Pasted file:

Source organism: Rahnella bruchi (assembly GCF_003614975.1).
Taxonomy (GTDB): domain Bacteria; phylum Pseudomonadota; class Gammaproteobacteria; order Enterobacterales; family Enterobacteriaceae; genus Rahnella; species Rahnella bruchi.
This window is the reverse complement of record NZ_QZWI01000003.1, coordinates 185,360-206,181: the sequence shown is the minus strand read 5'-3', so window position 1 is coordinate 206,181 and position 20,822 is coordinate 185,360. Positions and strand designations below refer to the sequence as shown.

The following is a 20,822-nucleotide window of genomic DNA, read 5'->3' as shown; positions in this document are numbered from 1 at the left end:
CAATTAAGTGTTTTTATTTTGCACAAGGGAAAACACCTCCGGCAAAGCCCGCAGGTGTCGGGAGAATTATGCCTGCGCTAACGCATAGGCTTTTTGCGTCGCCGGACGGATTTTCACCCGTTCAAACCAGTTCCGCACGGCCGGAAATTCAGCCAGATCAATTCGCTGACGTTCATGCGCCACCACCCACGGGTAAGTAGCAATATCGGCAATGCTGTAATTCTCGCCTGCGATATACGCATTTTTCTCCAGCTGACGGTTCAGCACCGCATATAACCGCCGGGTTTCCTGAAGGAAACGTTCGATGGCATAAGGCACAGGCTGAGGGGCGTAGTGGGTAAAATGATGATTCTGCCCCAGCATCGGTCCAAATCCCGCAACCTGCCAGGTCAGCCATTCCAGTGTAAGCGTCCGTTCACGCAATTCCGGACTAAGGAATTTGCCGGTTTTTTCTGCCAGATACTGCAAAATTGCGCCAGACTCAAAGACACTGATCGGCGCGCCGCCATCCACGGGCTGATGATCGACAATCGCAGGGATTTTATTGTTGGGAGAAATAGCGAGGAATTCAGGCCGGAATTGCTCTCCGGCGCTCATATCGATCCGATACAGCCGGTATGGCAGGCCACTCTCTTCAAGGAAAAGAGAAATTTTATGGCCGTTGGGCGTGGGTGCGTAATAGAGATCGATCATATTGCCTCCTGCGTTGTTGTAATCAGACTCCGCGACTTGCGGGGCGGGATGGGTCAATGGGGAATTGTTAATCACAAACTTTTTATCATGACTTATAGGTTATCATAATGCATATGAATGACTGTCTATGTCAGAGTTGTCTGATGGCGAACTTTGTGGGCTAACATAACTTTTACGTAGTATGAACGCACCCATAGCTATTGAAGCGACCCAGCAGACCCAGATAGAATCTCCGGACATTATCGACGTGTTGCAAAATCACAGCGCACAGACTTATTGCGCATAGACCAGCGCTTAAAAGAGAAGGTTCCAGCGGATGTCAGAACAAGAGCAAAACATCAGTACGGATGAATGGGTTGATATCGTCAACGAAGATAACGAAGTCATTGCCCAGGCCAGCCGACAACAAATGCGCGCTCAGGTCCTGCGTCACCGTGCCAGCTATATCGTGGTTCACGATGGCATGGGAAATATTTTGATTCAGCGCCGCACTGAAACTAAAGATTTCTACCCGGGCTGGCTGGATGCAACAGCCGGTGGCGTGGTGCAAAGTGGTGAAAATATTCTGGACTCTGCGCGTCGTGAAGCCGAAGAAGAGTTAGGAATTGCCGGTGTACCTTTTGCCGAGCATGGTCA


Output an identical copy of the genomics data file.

Source organism: Rahnella bruchi (assembly GCF_003614975.1).
Taxonomy (GTDB): domain Bacteria; phylum Pseudomonadota; class Gammaproteobacteria; order Enterobacterales; family Enterobacteriaceae; genus Rahnella; species Rahnella bruchi.
This window is the reverse complement of record NZ_QZWI01000003.1, coordinates 185,360-206,181: the sequence shown is the minus strand read 5'-3', so window position 1 is coordinate 206,181 and position 20,822 is coordinate 185,360. Positions and strand designations below refer to the sequence as shown.

The following is a 20,822-nucleotide window of genomic DNA, read 5'->3' as shown; positions in this document are numbered from 1 at the left end:
CAATTAAGTGTTTTTATTTTGCACAAGGGAAAACACCTCCGGCAAAGCCCGCAGGTGTCGGGAGAATTATGCCTGCGCTAACGCATAGGCTTTTTGCGTCGCCGGACGGATTTTCACCCGTTCAAACCAGTTCCGCACGGCCGGAAATTCAGCCAGATCAATTCGCTGACGTTCATGCGCCACCACCCACGGGTAAGTAGCAATATCGGCAATGCTGTAATTCTCGCCTGCGATATACGCATTTTTCTCCAGCTGACGGTTCAGCACCGCATATAACCGCCGGGTTTCCTGAAGGAAACGTTCGATGGCATAAGGCACAGGCTGAGGGGCGTAGTGGGTAAAATGATGATTCTGCCCCAGCATCGGTCCAAATCCCGCAACCTGCCAGGTCAGCCATTCCAGTGTAAGCGTCCGTTCACGCAATTCCGGACTAAGGAATTTGCCGGTTTTTTCTGCCAGATACTGCAAAATTGCGCCAGACTCAAAGACACTGATCGGCGCGCCGCCATCCACGGGCTGATGATCGACAATCGCAGGGATTTTATTGTTGGGAGAAATAGCGAGGAATTCAGGCCGGAATTGCTCTCCGGCGCTCATATCGATCCGATACAGCCGGTATGGCAGGCCACTCTCTTCAAGGAAAAGAGAAATTTTATGGCCGTTGGGCGTGGGTGCGTAATAGAGATCGATCATATTGCCTCCTGCGTTGTTGTAATCAGACTCCGCGACTTGCGGGGCGGGATGGGTCAATGGGGAATTGTTAATCACAAACTTTTTATCATGACTTATAGGTTATCATAATGCATATGAATGACTGTCTATGTCAGAGTTGTCTGATGGCGAACTTTGTGGGCTAACATAACTTTTACGTAGTATGAACGCACCCATAGCTATTGAAGCGACCCAGCAGACCCAGATAGAATCTCCGGACATTATCGACGTGTTGCAAAATCACAGCGCACAGACTTATTGCGCATAGACCAGCGCTTAAAAGAGAAGGTTCCAGCGGATGTCAGAACAAGAGCAAAACATCAGTACGGATGAATGGGTTGATATCGTCAACGAAGATAACGAAGTCATTGCCCAGGCCAGCCGACAACAAATGCGCGCTCAGGTCCTGCGTCACCGTGCCAGCTATATCGTGGTTCACGATGGCATGGGAAATATTTTGATTCAGCGCCGCACTGAAACTAAAGATTTCTACCCGGGCTGGCTGGATGCAACAGCCGGTGGCGTGGTGCAAAGTGGTGAAAATATTCTGGACTCTGCGCGTCGTGAAGCCGAAGAAGAGTTAGGAATTGCCGGTGTACCTTTTGCCGAGCATGGTCA